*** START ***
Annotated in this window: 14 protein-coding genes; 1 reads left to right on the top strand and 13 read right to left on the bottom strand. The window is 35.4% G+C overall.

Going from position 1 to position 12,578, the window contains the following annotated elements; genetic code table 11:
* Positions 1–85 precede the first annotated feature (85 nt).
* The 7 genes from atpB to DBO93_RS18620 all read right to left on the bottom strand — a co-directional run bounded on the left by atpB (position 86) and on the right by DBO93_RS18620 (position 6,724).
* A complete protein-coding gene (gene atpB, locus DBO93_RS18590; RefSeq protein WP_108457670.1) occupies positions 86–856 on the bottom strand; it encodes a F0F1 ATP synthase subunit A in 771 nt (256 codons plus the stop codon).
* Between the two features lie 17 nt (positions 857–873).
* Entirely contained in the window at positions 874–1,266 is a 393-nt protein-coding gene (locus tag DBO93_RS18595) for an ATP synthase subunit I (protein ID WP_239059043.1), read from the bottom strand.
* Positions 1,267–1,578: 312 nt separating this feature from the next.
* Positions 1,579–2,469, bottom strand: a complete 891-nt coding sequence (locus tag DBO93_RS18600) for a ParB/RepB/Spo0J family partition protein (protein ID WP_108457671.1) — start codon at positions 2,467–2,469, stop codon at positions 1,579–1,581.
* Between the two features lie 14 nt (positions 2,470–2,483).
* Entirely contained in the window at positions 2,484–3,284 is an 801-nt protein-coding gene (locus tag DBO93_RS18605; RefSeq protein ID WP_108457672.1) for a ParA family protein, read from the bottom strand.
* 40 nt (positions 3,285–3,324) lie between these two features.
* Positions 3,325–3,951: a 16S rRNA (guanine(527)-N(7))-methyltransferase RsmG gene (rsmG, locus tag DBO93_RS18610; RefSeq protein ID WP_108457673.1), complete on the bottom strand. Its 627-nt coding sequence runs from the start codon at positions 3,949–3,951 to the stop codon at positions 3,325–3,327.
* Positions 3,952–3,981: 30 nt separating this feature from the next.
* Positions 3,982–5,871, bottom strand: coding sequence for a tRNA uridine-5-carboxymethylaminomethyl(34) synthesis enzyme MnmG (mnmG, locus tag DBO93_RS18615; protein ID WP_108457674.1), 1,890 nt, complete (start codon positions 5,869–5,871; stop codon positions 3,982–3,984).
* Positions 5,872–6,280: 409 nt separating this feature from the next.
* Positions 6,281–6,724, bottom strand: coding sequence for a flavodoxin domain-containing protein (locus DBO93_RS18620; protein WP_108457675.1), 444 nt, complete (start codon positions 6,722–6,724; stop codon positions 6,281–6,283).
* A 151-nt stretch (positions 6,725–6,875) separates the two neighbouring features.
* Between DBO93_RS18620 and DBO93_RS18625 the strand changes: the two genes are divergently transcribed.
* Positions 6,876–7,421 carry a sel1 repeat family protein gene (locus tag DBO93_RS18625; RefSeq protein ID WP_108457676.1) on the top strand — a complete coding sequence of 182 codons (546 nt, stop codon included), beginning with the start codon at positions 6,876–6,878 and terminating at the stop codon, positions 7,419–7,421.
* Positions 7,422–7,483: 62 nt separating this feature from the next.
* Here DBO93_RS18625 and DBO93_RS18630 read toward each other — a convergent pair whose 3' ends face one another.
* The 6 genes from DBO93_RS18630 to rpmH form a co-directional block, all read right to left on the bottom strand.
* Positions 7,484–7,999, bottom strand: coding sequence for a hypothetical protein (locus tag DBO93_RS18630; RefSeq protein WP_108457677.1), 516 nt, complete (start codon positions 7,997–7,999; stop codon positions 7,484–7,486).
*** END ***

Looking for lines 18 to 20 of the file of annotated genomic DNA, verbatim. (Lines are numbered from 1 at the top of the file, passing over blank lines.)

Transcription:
* A 151-nt stretch (positions 6,725–6,875) separates the two neighbouring features.
* Between DBO93_RS18620 and DBO93_RS18625 the strand changes: the two genes are divergently transcribed.
* Positions 6,876–7,421 carry a sel1 repeat family protein gene (locus tag DBO93_RS18625; RefSeq protein ID WP_108457676.1) on the top strand — a complete coding sequence of 182 codons (546 nt, stop codon included), beginning with the start codon at positions 6,876–6,878 and terminating at the stop codon, positions 7,419–7,421.